Apple to pay consumers $3.4 million in a lawsuit over programmed obsolescence of iPhones in Chile
Apple is accused of having programmed a limited lifespan into some products to force users to replace their phones sooner than necessary.
Apple has agreed to pay Chilean consumers $3.4 million in a lawsuit over programmed obsolescence of iPhones, their lawyer said Wednesday, the first such settlement in Latin America. Apple is accused of having programmed a limited lifespan into some products to force users to replace their phones sooner than necessary, and has previously settled similar cases in the United States and Europe. In Chile, some 150,000 users of the iPhone 6, iPhone 6 Plus, iPhone 6s Plus, iPhone 7, iPhone 7 Plus and iPhone SE sued the US company, claiming their smartphones started underperforming after software updates programmed by Apple before 21 December 2017.
The agreement provides for a registration period for affected clients, who will have to provide proof of their devices' reduced performance, a lawyer for the Odecu consumer body, Juan Sebastian Reyes, told a virtual press conference.
Each client stands to get maximum compensation of $50, which is to be shared if there are more than one claim per serial number, as in the case of second-hand phones.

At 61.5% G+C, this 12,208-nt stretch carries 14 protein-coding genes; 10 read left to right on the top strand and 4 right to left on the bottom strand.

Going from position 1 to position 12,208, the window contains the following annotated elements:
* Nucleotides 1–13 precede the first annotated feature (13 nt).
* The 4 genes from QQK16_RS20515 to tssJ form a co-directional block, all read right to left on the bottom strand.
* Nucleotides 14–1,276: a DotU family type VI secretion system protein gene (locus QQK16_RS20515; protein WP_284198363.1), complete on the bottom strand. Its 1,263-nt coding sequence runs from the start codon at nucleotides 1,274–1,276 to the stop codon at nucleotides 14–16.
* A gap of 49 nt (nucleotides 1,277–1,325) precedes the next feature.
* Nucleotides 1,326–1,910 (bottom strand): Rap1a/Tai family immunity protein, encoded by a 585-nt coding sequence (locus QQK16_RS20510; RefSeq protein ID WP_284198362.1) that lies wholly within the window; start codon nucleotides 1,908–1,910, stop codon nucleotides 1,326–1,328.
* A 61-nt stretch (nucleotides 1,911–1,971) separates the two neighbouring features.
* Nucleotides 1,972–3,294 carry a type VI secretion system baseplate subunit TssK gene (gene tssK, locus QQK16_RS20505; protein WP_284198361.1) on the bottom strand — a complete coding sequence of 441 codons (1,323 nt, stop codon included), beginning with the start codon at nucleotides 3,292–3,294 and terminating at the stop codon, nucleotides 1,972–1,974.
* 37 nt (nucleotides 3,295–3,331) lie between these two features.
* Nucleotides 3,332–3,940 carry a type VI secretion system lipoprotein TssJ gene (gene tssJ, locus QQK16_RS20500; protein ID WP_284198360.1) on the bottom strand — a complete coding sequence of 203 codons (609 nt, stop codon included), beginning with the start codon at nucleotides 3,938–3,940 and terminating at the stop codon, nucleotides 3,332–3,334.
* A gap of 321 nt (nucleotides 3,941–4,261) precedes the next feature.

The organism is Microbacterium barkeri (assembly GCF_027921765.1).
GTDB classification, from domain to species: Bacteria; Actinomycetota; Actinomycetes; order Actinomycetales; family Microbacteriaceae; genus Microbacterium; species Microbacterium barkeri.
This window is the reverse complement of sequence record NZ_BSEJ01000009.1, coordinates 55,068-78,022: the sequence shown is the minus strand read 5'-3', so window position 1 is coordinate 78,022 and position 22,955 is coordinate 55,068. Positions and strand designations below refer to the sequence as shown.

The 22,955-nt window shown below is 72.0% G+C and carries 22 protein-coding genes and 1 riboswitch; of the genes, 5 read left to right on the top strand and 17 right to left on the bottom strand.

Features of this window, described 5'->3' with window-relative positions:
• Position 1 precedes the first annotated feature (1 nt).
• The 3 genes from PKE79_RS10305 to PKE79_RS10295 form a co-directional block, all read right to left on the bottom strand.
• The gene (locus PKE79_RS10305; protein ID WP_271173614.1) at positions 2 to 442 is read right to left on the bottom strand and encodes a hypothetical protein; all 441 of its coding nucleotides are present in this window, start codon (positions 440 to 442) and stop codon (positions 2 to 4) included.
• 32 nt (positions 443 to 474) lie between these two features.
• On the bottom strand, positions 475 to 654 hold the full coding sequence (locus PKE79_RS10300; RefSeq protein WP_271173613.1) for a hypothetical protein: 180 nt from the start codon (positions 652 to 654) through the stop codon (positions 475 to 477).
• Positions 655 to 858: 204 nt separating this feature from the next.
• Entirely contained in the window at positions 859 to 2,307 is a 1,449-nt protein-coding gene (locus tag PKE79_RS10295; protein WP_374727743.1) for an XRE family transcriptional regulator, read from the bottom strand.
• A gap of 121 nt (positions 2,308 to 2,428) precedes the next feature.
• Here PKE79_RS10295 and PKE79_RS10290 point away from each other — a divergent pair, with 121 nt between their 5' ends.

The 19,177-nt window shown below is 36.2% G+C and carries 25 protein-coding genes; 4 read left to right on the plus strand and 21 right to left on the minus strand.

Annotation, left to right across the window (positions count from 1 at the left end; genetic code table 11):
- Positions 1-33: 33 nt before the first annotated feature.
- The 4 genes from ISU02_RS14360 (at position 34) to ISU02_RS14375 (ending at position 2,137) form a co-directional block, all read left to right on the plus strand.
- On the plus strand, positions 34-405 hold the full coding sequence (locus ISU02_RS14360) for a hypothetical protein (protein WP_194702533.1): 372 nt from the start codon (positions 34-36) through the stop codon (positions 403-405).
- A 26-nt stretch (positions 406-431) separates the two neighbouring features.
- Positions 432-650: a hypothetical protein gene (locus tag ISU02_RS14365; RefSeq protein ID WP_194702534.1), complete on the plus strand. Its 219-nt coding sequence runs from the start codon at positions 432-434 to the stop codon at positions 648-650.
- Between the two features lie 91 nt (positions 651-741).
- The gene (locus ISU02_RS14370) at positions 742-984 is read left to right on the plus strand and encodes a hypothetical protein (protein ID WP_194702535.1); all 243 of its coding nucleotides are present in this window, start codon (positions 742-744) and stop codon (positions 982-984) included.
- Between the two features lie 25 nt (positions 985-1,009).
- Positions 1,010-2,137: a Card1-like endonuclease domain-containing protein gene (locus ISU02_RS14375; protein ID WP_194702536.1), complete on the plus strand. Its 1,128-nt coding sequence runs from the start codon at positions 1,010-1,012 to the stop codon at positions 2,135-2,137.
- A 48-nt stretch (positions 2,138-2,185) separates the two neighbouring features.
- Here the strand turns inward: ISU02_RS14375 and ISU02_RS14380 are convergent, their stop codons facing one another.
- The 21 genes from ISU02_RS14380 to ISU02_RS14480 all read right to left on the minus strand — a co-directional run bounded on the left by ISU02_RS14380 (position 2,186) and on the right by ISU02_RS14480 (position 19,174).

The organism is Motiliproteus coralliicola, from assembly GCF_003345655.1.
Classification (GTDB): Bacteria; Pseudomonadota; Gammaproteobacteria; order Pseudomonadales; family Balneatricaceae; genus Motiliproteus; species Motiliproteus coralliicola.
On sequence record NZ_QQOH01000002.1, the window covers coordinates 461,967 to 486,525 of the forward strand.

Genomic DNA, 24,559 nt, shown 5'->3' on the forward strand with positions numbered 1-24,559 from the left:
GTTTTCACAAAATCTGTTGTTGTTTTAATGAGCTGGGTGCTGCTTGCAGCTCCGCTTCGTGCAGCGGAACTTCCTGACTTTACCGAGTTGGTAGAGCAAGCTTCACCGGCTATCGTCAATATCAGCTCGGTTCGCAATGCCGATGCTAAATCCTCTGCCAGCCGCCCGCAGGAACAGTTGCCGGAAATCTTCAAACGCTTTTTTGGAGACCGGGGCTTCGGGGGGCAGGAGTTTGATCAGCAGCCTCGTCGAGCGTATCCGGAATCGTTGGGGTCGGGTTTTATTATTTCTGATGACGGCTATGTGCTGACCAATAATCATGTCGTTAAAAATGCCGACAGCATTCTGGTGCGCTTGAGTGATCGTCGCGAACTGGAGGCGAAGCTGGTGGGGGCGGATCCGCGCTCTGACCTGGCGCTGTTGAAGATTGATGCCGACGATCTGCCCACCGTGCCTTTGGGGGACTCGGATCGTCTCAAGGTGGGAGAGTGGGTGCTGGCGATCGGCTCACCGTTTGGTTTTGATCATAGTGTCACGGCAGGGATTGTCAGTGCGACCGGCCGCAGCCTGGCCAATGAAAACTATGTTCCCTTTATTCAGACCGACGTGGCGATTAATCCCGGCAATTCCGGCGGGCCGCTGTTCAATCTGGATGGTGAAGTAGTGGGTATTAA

In December 2017, Apple admitted iOS software was tweaked to slow performance of older iPhones whose battery life was deteriorating.
An outcry forced Apple to upgrade its software and offer steep discounts on battery replacements.
In March 2020, Apple agreed to pay up to $500 million to settle a class-action lawsuit over slowed iPhones in the United States, followed in November by another $113 million to settle litigation with more than 30 US states over the same issue.
The company has also settled a case with France's consumer watchdog for 25 million euros ($29.7 million) for failing to tell iPhone users that software updates could slow older devices.
Italy, for its part, has fined Apple and Samsung 10 and five million euros respectively for planned smartphone obsolescence.
Epic contends that Apple has been gouging app makers by charging commissions ranging from 15 percent to 30 percent for in-app transactions.
Last week, Apple extended its product portfolio with M1 chipset to a new iMac and iPad Pro models.
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